By: Cristina Perez, Esq.
U.S. Citizenship and Immigration Services (“USCIS”) Employment Eligibility Verification forms (“I-9 Forms”) allow employers to verify the identity and employment authorization of individuals hired for employment in the U.S. All U.S. employers must ensure proper completion of an I-9 Form for each individual they hire. This includes citizens and noncitizens. Both employees and employers (or authorized representatives of an employer) must complete the form. On the form, an employee attests to his or her employment authorization. The employee must also present his or her employer with acceptable documents evidencing their identity and employment authorization. Therefore, employers must examine the employment eligibility and identity documents to determine whether the documents reasonably appear to be genuine and to relate to the employee and then record the document information on the I-9 Form.
This may sound like easy and straightforward tasks. But in reality, it is not that simple. Proper completion of I-9 Forms requires proper training, accountability and, most importantly, patience. In today’s hostile immigration climate, where there are increased USCIS site visits, raids and audits, employers must be on the defensive to ensure their business and livelihood are protected and compliant with the law. While no business expects or wants to be audited, fines for errors on I-9 Forms may range from several hundred to several thousand dollars per employee. It is for this reason that many employers have begun to take significant precautions, such as taking steps to routinely self-audit all I-9 Forms in anticipation of an Immigration Customs and Enforcement (“ICE”) raid.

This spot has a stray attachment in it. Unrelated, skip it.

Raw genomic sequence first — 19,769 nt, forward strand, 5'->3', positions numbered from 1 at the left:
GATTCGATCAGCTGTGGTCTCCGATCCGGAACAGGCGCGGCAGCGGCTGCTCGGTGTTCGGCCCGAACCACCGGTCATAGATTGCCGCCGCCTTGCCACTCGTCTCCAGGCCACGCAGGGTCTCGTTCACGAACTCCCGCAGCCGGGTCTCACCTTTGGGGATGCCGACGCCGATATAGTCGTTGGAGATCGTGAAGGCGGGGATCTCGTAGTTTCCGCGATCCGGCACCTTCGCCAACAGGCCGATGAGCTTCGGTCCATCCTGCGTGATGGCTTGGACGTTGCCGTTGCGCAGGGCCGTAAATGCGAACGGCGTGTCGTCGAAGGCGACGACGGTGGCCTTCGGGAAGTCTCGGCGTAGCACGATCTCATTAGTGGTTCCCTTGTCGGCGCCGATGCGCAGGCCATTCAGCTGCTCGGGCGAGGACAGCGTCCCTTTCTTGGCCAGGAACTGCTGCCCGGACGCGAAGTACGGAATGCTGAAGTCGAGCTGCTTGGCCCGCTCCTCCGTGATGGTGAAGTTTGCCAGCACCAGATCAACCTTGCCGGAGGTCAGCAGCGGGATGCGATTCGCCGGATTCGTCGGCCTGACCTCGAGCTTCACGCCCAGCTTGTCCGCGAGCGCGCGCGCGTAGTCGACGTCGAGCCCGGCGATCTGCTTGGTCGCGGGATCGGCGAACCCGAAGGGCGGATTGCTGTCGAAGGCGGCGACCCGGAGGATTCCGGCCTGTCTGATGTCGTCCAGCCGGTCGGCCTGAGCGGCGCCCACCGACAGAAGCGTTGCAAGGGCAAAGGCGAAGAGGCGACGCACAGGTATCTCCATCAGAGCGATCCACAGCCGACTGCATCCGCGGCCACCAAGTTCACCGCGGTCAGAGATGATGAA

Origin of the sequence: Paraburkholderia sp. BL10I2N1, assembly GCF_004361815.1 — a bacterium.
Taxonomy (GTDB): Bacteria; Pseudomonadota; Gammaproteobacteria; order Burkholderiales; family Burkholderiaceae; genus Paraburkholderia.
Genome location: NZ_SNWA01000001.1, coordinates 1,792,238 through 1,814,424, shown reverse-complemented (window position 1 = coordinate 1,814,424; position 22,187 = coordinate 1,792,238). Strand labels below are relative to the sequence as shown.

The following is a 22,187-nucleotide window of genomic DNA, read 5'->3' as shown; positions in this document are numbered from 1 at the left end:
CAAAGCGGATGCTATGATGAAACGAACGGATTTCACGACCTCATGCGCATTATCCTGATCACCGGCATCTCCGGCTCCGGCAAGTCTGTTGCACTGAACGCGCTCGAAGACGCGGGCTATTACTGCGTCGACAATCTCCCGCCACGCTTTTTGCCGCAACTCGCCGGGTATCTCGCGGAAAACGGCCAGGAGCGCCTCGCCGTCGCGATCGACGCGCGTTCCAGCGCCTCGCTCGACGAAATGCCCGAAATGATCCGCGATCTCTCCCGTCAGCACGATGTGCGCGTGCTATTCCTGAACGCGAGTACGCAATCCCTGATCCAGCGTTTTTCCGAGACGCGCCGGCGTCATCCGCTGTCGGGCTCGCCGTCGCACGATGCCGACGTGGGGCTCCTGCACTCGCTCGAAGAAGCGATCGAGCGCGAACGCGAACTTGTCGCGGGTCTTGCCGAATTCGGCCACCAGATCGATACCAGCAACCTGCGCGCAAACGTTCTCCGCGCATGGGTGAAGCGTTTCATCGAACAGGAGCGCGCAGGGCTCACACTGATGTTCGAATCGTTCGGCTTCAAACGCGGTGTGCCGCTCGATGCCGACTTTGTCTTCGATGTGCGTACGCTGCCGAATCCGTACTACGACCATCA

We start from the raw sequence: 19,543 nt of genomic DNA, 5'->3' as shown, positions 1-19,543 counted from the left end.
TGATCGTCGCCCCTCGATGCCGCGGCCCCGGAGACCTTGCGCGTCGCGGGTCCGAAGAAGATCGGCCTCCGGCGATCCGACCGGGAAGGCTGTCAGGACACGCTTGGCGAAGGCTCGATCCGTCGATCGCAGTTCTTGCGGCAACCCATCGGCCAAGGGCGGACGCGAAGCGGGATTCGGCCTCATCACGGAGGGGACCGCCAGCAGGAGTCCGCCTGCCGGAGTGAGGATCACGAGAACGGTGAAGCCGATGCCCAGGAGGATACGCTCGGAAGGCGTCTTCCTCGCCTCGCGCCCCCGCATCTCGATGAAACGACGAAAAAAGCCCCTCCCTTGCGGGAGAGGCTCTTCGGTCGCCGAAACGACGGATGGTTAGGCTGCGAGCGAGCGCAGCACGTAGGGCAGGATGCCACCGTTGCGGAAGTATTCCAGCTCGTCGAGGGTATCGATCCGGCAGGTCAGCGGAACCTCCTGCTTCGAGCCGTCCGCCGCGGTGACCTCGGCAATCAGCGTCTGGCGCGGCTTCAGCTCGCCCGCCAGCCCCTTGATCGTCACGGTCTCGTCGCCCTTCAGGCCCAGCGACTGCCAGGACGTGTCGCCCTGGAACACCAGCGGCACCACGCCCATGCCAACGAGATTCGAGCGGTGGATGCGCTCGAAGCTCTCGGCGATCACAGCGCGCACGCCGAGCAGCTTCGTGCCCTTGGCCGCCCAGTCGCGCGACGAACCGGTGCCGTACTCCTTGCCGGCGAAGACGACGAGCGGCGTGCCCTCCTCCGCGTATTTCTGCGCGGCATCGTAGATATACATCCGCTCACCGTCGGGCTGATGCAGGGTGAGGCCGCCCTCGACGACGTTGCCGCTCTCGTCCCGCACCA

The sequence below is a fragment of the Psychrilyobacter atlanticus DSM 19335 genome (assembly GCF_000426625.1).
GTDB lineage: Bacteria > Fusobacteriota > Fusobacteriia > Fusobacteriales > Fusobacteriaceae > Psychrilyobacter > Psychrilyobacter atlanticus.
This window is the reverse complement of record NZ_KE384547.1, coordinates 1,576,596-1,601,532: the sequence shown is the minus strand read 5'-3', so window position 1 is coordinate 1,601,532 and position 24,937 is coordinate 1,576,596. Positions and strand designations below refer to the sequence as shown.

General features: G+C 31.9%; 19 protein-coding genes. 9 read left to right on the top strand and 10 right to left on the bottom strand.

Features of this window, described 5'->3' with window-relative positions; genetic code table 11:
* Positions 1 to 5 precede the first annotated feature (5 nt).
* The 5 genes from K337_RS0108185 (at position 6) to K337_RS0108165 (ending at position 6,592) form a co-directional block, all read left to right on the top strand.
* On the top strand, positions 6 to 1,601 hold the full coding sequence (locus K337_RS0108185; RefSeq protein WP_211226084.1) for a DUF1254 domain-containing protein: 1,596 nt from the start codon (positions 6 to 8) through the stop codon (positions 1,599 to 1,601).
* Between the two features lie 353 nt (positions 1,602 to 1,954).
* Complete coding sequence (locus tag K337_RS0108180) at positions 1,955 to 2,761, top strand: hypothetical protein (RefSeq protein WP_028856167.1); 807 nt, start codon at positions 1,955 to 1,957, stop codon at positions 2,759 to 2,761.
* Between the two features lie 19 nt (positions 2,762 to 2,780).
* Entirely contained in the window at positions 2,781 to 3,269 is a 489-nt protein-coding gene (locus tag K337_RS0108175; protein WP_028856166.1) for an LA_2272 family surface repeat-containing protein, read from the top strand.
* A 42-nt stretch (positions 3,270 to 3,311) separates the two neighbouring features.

To this effect, ICE and the Immigrant and Employee Rights Section (“IER”) provide employers joint guidance on how to perform internal self-audits of employee’s I-9 Forms in a manner consistent with the employer sanctions and anti-discrimination provisions of the Immigration and Nationality Act (“INA”). However, this guidance does not insulate employers from liability under either provision. While not required by law, an employer may, and should, conduct an internal self-audit of I-9 Forms to ensure compliance with the employer sanctions provision of the INA. An employer may choose to review all, or a sample of I-9 Forms selected based on neutral and non-discriminatory criteria.
Before conducting an audit, it is important for an employer to consider: the purpose and scope of the audit; how it will communicate such to employees as to the reason for the self-audit; and what employees can expect from the process. An employer should also consider and have a designated plan on how to address any I-9 Form deficiencies discovered by the self-audit. Since ICE can examine an employer’s records at will, it is wise practice to undergo regular I-9 compliance self-audits.
Understating how to protect your business and workforce with the ever changing immigration trends remains essential. Due to the technical nature of the law, it is recommended that employees consult with an experienced immigration attorney prior to or during and I-9 Self-Audit.
If you have any questions regarding professional visas or any immigration issue affecting an employer, please contact Cristina Perez. Cristina is a Partner and Chair of Leech Tishman’s Immigration Practice Group. Cristina is based in the firm’s Pasadena office and can be reached at 818.550.8300 or firstname.lastname@example.org.
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Leech Tishman Fuscaldo & Lampl is a full-service law firm dedicated to assisting individuals, businesses, and institutions. Leech Tishman offers legal services in alternative dispute resolution, aviation & aerospace, bankruptcy & creditors’ rights, construction, corporate, employee benefits, employment, energy, environmental, estates & trusts, family law, government relations, immigration, insurance coverage & corporate risk mitigation, intellectual property, international legal matters, litigation, real estate, and taxation. Headquartered in Pittsburgh, PA, Leech Tishman also has offices in Chicago, Los Angeles, New York, Sarasota and Wilmington, DE.